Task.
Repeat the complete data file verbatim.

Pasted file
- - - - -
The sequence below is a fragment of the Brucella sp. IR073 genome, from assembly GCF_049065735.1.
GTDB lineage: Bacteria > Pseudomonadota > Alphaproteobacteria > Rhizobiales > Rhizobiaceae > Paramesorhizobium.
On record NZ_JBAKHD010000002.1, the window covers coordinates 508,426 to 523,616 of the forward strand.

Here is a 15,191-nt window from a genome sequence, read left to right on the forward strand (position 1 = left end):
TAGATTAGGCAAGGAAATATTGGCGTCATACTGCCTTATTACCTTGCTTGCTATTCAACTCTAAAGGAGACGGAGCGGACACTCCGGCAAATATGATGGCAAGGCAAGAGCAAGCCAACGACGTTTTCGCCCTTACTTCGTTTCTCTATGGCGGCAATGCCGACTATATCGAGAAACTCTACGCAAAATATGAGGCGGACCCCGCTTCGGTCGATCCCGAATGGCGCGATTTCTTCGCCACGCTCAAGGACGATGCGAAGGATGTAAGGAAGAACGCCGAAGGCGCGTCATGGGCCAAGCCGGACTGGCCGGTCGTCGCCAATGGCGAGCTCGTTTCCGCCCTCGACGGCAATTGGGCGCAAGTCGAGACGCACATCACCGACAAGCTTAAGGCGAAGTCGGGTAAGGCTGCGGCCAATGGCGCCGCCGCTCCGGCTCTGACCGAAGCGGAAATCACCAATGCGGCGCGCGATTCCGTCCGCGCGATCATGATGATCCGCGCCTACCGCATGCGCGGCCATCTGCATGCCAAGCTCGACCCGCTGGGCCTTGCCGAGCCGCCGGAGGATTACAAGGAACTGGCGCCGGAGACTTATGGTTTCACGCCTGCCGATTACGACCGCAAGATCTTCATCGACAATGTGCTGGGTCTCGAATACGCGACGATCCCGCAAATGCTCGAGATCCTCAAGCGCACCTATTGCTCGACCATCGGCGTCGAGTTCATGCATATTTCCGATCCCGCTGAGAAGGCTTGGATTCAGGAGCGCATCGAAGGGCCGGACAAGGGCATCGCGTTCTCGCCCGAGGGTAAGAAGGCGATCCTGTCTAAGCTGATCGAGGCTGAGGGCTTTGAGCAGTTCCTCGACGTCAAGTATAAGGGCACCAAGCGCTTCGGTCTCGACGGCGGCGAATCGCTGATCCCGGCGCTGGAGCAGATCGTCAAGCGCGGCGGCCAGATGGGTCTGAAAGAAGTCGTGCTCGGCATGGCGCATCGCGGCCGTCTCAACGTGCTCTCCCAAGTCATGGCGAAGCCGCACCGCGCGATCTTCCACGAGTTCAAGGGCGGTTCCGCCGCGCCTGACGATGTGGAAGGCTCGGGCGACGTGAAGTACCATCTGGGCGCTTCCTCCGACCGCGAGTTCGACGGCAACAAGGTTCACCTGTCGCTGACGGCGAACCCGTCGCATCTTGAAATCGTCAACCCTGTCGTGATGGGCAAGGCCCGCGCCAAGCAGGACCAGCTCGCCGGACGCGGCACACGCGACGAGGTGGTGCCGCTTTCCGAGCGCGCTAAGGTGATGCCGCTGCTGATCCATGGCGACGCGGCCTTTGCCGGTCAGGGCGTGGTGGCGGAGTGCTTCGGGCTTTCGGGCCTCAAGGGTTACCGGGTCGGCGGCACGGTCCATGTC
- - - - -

The sequence below is a fragment of the Brucella sp. IR073 genome, from assembly GCF_049065735.1.
GTDB lineage: Bacteria > Pseudomonadota > Alphaproteobacteria > Rhizobiales > Rhizobiaceae > Paramesorhizobium.
On record NZ_JBAKHD010000002.1, the window covers coordinates 508,426 to 523,616 of the forward strand.

Here is a 15,191-nt window from a genome sequence, read left to right on the forward strand (position 1 = left end):
TAGATTAGGCAAGGAAATATTGGCGTCATACTGCCTTATTACCTTGCTTGCTATTCAACTCTAAAGGAGACGGAGCGGACACTCCGGCAAATATGATGGCAAGGCAAGAGCAAGCCAACGACGTTTTCGCCCTTACTTCGTTTCTCTATGGCGGCAATGCCGACTATATCGAGAAACTCTACGCAAAATATGAGGCGGACCCCGCTTCGGTCGATCCCGAATGGCGCGATTTCTTCGCCACGCTCAAGGACGATGCGAAGGATGTAAGGAAGAACGCCGAAGGCGCGTCATGGGCCAAGCCGGACTGGCCGGTCGTCGCCAATGGCGAGCTCGTTTCCGCCCTCGACGGCAATTGGGCGCAAGTCGAGACGCACATCACCGACAAGCTTAAGGCGAAGTCGGGTAAGGCTGCGGCCAATGGCGCCGCCGCTCCGGCTCTGACCGAAGCGGAAATCACCAATGCGGCGCGCGATTCCGTCCGCGCGATCATGATGATCCGCGCCTACCGCATGCGCGGCCATCTGCATGCCAAGCTCGACCCGCTGGGCCTTGCCGAGCCGCCGGAGGATTACAAGGAACTGGCGCCGGAGACTTATGGTTTCACGCCTGCCGATTACGACCGCAAGATCTTCATCGACAATGTGCTGGGTCTCGAATACGCGACGATCCCGCAAATGCTCGAGATCCTCAAGCGCACCTATTGCTCGACCATCGGCGTCGAGTTCATGCATATTTCCGATCCCGCTGAGAAGGCTTGGATTCAGGAGCGCATCGAAGGGCCGGACAAGGGCATCGCGTTCTCGCCCGAGGGTAAGAAGGCGATCCTGTCTAAGCTGATCGAGGCTGAGGGCTTTGAGCAGTTCCTCGACGTCAAGTATAAGGGCACCAAGCGCTTCGGTCTCGACGGCGGCGAATCGCTGATCCCGGCGCTGGAGCAGATCGTCAAGCGCGGCGGCCAGATGGGTCTGAAAGAAGTCGTGCTCGGCATGGCGCATCGCGGCCGTCTCAACGTGCTCTCCCAAGTCATGGCGAAGCCGCACCGCGCGATCTTCCACGAGTTCAAGGGCGGTTCCGCCGCGCCTGACGATGTGGAAGGCTCGGGCGACGTGAAGTACCATCTGGGCGCTTCCTCCGACCGCGAGTTCGACGGCAACAAGGTTCACCTGTCGCTGACGGCGAACCCGTCGCATCTTGAAATCGTCAACCCTGTCGTGATGGGCAAGGCCCGCGCCAAGCAGGACCAGCTCGCCGGACGCGGCACACGCGACGAGGTGGTGCCGCTTTCCGAGCGCGCTAAGGTGATGCCGCTGCTGATCCATGGCGACGCGGCCTTTGCCGGTCAGGGCGTGGTGGCGGAGTGCTTCGGGCTTTCGGGCCTCAAGGGTTACCGGGTCGGCGGCACGGTCCATGTC